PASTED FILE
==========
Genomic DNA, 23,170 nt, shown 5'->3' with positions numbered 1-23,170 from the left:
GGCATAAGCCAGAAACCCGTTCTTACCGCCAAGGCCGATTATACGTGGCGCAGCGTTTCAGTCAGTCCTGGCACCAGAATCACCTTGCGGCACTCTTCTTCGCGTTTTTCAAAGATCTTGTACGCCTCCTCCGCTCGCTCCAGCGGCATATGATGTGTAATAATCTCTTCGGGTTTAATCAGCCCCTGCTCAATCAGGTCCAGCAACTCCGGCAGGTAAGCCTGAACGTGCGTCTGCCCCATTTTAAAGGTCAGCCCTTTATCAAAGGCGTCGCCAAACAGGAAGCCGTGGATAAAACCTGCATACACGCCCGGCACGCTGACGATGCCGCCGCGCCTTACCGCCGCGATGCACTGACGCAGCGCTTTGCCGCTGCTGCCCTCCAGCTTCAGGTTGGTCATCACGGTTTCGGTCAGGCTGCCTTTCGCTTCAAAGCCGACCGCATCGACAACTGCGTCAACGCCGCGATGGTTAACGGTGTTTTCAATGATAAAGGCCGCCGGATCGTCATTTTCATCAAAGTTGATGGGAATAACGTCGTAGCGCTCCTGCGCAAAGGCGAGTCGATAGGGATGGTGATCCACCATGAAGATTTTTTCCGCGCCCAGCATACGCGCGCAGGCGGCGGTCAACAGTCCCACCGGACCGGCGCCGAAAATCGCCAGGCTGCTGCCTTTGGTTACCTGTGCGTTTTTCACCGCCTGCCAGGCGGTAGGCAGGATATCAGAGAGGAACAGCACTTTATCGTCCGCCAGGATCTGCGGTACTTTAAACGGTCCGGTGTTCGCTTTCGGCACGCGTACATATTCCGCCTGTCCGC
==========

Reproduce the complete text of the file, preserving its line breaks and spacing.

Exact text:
Genomic DNA, 23,170 nt, shown 5'->3' with positions numbered 1-23,170 from the left:
GGCATAAGCCAGAAACCCGTTCTTACCGCCAAGGCCGATTATACGTGGCGCAGCGTTTCAGTCAGTCCTGGCACCAGAATCACCTTGCGGCACTCTTCTTCGCGTTTTTCAAAGATCTTGTACGCCTCCTCCGCTCGCTCCAGCGGCATATGATGTGTAATAATCTCTTCGGGTTTAATCAGCCCCTGCTCAATCAGGTCCAGCAACTCCGGCAGGTAAGCCTGAACGTGCGTCTGCCCCATTTTAAAGGTCAGCCCTTTATCAAAGGCGTCGCCAAACAGGAAGCCGTGGATAAAACCTGCATACACGCCCGGCACGCTGACGATGCCGCCGCGCCTTACCGCCGCGATGCACTGACGCAGCGCTTTGCCGCTGCTGCCCTCCAGCTTCAGGTTGGTCATCACGGTTTCGGTCAGGCTGCCTTTCGCTTCAAAGCCGACCGCATCGACAACTGCGTCAACGCCGCGATGGTTAACGGTGTTTTCAATGATAAAGGCCGCCGGATCGTCATTTTCATCAAAGTTGATGGGAATAACGTCGTAGCGCTCCTGCGCAAAGGCGAGTCGATAGGGATGGTGATCCACCATGAAGATTTTTTCCGCGCCCAGCATACGCGCGCAGGCGGCGGTCAACAGTCCCACCGGACCGGCGCCGAAAATCGCCAGGCTGCTGCCTTTGGTTACCTGTGCGTTTTTCACCGCCTGCCAGGCGGTAGGCAGGATATCAGAGAGGAACAGCACTTTATCGTCCGCCAGGATCTGCGGTACTTTAAACGGTCCGGTGTTCGCTTTCGGCACGCGTACATATTCCGCCTGTCCGC